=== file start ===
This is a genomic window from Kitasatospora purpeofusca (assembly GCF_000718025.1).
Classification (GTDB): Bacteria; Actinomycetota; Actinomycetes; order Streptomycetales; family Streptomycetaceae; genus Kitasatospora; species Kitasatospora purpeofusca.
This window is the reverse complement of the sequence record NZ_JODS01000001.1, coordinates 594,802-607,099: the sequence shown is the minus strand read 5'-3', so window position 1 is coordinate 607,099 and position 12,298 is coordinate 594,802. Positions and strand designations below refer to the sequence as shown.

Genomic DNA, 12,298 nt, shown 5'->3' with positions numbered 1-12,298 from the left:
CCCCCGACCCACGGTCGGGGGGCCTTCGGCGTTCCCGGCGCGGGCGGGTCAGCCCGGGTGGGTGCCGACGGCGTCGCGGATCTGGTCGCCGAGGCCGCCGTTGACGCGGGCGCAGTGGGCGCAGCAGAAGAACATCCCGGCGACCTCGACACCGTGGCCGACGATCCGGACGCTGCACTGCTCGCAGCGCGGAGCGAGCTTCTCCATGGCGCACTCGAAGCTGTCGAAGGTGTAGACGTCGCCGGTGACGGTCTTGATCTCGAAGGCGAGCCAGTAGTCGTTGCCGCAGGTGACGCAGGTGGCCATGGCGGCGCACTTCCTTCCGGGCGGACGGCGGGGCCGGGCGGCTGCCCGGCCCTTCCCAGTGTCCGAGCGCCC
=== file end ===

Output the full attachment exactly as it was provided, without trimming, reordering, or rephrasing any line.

This is a genomic window from Kitasatospora purpeofusca (assembly GCF_000718025.1).
Classification (GTDB): Bacteria; Actinomycetota; Actinomycetes; order Streptomycetales; family Streptomycetaceae; genus Kitasatospora; species Kitasatospora purpeofusca.
This window is the reverse complement of the sequence record NZ_JODS01000001.1, coordinates 594,802-607,099: the sequence shown is the minus strand read 5'-3', so window position 1 is coordinate 607,099 and position 12,298 is coordinate 594,802. Positions and strand designations below refer to the sequence as shown.

Genomic DNA, 12,298 nt, shown 5'->3' with positions numbered 1-12,298 from the left:
CCCCCGACCCACGGTCGGGGGGCCTTCGGCGTTCCCGGCGCGGGCGGGTCAGCCCGGGTGGGTGCCGACGGCGTCGCGGATCTGGTCGCCGAGGCCGCCGTTGACGCGGGCGCAGTGGGCGCAGCAGAAGAACATCCCGGCGACCTCGACACCGTGGCCGACGATCCGGACGCTGCACTGCTCGCAGCGCGGAGCGAGCTTCTCCATGGCGCACTCGAAGCTGTCGAAGGTGTAGACGTCGCCGGTGACGGTCTTGATCTCGAAGGCGAGCCAGTAGTCGTTGCCGCAGGTGACGCAGGTGGCCATGGCGGCGCACTTCCTTCCGGGCGGACGGCGGGGCCGGGCGGCTGCCCGGCCCTTCCCAGTGTCCGAGCGCCC